Honoré Daumier, “Gargantua” (1832), for which Daumier was imprisoned

Last week, the controversial production “Exhibit B” was canceled by the City of London’s Barbican Centre, which issued a statement decrying the “profoundly troubling” protests that “silence artists and performers.” A few days later, the production’s creator, Brett Bailey, put on his purple-tinted glasses and beret to appear in the Guardian‘s editorial section, where he bemoaned his fate:

I stand for a global society that is rich in a plurality of voices. I stand against any action that calls for the censoring of creative work or the silencing of divergent views … Do any of us really want to live in a society in which expression is suppressed, banned, silenced, denied a platform? My work has been shut down today, whose will be closed down tomorrow?

But what is censorship? To effectively “deny” someone else the ability to speak, a tangible power relationship must exist between censor and censored. According to the ACLU, the act of censorship implies the use of coercive pressure to prevent the expression of an opinion (be it in “words, images, or ideas”). Strangely, in this case, the entity responsible for the exhibition’s “censorship,” the Barbican, is blaming those who were utterly powerless to effect it — the 200 street protesters and 23,000 petition signatories who objected to the work on racial grounds. And the production is slated to be shown in Moscow and Paris next, so its existence has hardly been foreclosed.

The privilege to speak has always been understood as the cornerstone of politics, its pre-requisite from Aristotle on down. The distribution of this ability has never been egalitarian: both the talent and means of expression are not allocated equally. The French sociologist Pierre Bourdieu expressed this point rather elegantly in a 1977 interview appearing in Le Monde (and collected in Political Interventions):

Just as there is a world of art, so there is a world of politics, with its own specific logic and history, i.e. relatively autonomous; and by the same token with its own problems, its own language and its specific interests. This is what I call a field, in other words a kind of space of play. To enter into the game, you have to know the rules, dispose of a certain language and a certain culture. Above all, you have to feel that you have a right to play. This sense of a right to speak, however, is in fact very unevenly distributed.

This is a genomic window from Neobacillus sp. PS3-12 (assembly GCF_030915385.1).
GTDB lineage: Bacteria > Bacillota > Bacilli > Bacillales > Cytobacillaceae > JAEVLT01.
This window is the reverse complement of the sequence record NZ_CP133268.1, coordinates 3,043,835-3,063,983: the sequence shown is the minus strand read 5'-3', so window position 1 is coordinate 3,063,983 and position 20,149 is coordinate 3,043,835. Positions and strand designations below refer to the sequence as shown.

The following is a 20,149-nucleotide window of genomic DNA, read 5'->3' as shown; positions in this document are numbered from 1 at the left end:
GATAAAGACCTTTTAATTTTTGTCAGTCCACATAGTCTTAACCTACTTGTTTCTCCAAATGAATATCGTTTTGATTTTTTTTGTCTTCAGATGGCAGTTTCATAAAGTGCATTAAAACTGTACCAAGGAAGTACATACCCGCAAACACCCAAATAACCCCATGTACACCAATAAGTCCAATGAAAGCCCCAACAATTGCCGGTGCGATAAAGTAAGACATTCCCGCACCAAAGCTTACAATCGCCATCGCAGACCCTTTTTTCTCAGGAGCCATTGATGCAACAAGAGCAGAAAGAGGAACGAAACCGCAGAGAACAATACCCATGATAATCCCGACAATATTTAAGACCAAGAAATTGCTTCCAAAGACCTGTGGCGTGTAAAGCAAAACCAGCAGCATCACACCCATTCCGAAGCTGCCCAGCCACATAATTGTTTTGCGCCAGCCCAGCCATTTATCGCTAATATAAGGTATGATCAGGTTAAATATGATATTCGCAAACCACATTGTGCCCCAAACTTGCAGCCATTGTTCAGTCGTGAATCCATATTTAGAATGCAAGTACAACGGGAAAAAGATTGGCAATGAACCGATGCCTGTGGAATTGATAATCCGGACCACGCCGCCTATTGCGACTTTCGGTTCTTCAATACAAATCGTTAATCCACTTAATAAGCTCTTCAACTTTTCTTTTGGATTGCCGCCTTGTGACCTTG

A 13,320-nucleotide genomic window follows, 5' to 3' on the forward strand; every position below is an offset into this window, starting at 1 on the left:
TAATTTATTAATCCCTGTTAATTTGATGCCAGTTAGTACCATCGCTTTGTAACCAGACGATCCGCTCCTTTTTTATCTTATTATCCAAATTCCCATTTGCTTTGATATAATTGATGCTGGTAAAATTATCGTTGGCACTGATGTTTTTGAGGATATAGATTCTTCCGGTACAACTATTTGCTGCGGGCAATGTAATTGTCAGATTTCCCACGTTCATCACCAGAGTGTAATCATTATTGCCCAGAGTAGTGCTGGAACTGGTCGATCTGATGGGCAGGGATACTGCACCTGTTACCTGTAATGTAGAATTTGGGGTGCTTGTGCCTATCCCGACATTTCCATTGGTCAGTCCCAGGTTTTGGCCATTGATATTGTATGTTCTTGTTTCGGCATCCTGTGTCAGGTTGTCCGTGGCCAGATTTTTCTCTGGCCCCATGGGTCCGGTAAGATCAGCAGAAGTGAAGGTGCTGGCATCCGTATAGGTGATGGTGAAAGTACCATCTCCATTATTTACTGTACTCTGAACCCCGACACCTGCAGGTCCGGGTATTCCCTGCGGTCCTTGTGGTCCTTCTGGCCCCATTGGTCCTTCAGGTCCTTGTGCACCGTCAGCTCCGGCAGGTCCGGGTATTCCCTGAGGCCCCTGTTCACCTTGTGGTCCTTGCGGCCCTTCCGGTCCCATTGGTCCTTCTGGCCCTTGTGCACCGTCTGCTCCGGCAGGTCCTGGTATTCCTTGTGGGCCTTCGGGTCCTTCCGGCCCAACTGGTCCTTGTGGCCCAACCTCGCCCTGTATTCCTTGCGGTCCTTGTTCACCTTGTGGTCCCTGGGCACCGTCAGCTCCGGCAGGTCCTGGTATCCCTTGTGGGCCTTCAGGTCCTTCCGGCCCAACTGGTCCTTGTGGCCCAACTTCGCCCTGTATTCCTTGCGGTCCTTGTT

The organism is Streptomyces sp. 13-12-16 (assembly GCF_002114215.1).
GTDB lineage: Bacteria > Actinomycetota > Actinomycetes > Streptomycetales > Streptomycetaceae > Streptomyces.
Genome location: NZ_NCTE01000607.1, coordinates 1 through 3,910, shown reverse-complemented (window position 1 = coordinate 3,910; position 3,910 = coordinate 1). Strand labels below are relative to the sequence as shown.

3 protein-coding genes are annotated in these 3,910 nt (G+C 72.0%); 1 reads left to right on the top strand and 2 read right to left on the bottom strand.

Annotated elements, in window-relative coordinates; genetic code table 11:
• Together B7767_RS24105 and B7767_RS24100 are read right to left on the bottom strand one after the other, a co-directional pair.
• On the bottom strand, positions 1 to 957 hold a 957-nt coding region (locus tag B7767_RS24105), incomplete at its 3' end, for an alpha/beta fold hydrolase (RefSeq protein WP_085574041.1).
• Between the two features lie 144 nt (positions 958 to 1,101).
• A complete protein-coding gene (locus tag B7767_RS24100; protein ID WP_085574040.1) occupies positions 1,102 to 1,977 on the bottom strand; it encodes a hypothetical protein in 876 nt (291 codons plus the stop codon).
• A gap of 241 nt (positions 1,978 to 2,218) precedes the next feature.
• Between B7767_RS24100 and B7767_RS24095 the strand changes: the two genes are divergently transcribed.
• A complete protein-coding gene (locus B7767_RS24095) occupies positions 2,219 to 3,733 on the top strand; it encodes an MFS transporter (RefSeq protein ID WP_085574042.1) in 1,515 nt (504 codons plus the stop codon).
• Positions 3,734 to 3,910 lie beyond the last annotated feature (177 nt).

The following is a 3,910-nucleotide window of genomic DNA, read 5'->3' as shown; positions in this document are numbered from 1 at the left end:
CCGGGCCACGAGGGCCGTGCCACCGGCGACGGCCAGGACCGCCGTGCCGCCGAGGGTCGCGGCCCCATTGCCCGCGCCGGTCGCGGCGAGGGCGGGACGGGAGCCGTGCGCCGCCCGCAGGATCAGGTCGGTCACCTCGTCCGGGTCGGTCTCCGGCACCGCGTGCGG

Whether or not Bailey’s work is “racist,” the right of people to call for its cancellation is undeniably protected by the same liberal democratic principles being cited to condemn the separate decision to actually cancel it, which is in turn bound up in broader, and more complex, power dynamics. What was especially strange about this incident, and the storm of “anti-censorship” blowhardism in Britain’s opinion pages it predictably elicited, was that the decision to cancel fell squarely in the Barbican’s hands. Shouldn’t they be the ones chastised by the champions of liberalism for not having the spine to back a controversial work? Or would that pivot the conversation from the screeching black-and-white of censorship denunciations to a more difficult conversation about the duty of care public arts organizations owe to their constituencies (and, conversely, their artists)?

The Enlightenment ideal of unfettered free expression is rightly a cornerstone of a just society, but only because it protects people from arbitrary exercises of coercive power. It’s just a check — a negative right against interference and oppression, not a positive guarantee of an even terrain for discourse. By asserting a fictional “global society that is rich in a plurality of voices,” Bailey seems to misunderstand the claims that his detractors are making about the artistically inalienable legacy of colonial and racial oppression that undergirds present conditions. This is not to excuse any threats made by individuals against Brett Bailey, but rather to say that calling for the disengagement of his work from a venue, as the protesters did, is clearly not the horrific abrogation of liberal democratic principles many are saying it is.

A refusal made by the dispossessed, grounded in historical conditions of egregious injustice, is fundamentally different from the domineering censorship by the powerful of the weak. The original claim against “Exhibit B” was a powerless claim, right down to its inability to directly effect any change beyond a petition and street protest, and whose underlying principle of autonomy has more than a little to do with the justification for free speech in the first place.

Mostafa Heddaya is the former managing editor of Hyperallergic.